Peer pressure is not always bad. Not all teens have similar cultural values and moral systems. Mostly, being with friends only reinforce family values in teens as they learn to form relationships, share and get involved with people their own age and learn to live as an individual and not as a child who depends on his parents for everything. However, it does have the potential to encourage problem behaviors too. We need to understand and differentiate between positive and negative peer influence. Teens need to steer their way through negative influence and mingle more with positive peer groups.
Parents need to make teens understand about and make them aware of the realities of peer and media pressure and challenge them to think in innovative ways and make their own decisions without leaving behind their common sense and blindly following the crowds. It has been seen that family problems such as financial struggles or divorce of parents may prompt teens to look up to their peers for emotional support and they start feeling closer to their friends than their parents by high school years. Individual and family stress such as work stress, marital dissatisfactions or increasing expenses, all play a role in parent-adolescent conflicts.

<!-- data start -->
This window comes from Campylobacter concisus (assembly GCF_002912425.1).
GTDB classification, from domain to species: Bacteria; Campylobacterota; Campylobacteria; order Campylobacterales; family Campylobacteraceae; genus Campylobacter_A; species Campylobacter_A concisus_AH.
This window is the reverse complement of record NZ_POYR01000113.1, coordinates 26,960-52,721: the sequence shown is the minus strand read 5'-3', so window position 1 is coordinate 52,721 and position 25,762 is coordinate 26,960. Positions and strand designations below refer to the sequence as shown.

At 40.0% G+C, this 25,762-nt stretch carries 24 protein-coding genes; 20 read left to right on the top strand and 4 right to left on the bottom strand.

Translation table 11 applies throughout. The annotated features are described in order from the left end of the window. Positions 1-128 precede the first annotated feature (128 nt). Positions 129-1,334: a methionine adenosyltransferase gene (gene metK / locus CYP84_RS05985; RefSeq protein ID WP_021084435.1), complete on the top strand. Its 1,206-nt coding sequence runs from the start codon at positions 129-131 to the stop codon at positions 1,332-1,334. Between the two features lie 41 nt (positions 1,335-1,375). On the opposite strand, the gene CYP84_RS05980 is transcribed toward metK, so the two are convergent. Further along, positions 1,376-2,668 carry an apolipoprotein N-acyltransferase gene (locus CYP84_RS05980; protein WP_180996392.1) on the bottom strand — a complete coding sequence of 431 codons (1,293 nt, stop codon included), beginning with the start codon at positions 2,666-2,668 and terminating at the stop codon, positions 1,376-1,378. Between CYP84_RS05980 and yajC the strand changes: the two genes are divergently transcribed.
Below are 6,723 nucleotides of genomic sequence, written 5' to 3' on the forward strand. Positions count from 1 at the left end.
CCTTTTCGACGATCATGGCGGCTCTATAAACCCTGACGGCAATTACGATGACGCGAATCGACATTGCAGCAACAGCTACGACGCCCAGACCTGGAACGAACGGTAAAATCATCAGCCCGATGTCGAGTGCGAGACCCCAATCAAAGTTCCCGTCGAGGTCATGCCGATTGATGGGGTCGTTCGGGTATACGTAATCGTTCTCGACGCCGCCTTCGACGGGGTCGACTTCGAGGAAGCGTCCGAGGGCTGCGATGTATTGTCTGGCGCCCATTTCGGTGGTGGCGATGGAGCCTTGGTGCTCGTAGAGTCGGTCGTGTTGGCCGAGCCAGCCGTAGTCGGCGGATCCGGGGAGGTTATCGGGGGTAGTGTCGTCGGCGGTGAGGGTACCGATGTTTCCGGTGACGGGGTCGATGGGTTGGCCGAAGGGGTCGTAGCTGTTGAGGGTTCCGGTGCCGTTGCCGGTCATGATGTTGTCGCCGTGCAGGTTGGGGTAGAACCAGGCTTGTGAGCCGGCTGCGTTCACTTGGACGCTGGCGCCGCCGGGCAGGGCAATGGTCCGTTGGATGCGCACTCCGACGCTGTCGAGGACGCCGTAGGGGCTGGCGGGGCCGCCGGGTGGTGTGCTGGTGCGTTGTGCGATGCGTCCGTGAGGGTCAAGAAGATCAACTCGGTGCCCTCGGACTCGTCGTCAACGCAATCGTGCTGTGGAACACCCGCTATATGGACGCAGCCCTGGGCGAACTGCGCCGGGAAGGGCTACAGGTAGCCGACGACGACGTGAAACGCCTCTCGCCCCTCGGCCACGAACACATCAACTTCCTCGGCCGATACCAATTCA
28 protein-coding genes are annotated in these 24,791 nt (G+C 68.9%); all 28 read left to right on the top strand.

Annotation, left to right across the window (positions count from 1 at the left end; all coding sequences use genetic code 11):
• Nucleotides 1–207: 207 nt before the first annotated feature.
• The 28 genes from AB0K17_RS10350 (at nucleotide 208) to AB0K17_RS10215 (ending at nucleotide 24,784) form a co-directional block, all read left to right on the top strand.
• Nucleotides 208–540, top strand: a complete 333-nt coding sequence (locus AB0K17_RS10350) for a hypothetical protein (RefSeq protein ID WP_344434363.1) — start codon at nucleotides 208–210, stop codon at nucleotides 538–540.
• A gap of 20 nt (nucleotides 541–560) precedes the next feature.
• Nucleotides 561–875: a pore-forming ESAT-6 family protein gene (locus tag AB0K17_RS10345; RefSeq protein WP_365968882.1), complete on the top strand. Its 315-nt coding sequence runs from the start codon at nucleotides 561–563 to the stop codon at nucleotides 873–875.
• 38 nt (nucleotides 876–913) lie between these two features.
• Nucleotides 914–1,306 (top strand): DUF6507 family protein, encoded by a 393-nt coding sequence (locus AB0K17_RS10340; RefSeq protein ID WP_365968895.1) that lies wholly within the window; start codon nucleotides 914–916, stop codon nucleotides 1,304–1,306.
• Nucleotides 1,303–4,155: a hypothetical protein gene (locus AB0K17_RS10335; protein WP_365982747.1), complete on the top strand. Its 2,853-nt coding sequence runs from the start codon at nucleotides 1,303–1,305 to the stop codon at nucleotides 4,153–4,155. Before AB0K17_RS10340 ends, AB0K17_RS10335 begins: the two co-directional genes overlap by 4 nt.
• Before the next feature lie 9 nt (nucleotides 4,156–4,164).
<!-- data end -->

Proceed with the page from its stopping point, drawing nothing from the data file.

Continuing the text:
These conflicts do not mean that parent adolescent relationship is about to breakdown. It only means relationship negotiations and that parents need to include adolescents in making decisions and setting rules that affect their lives and share reins with them. In families, where parents and adolescents are trapped in distressed relationships, there is emotional coldness, frequent angry outbursts and disagreements, unresolved conflicts and withdrawal from family life; teens are at high risk for various psychological and behavioral problems. You need to be there for your child and teach them how to say ‘No’.
It is difficult to go against the wind but teens need to access their own feelings, beliefs and sense of right and wrong carefully and use their inner strength and self-confidence to take a firm stand, resist doing something they don’t like or don’t want to and just walk away. Having a friend or peer with similar values, who is ready to back up your child with his decision, can be a great asset when it comes to resist peer pressure while a friend who cannot resist peer pressure may become a burden on your kid. Still, if a teen is alone and feels challenged with peer pressure, he needs to say ‘No’ and walk away and perhaps mixing with bad apples or peers who pressurize him to go against his will.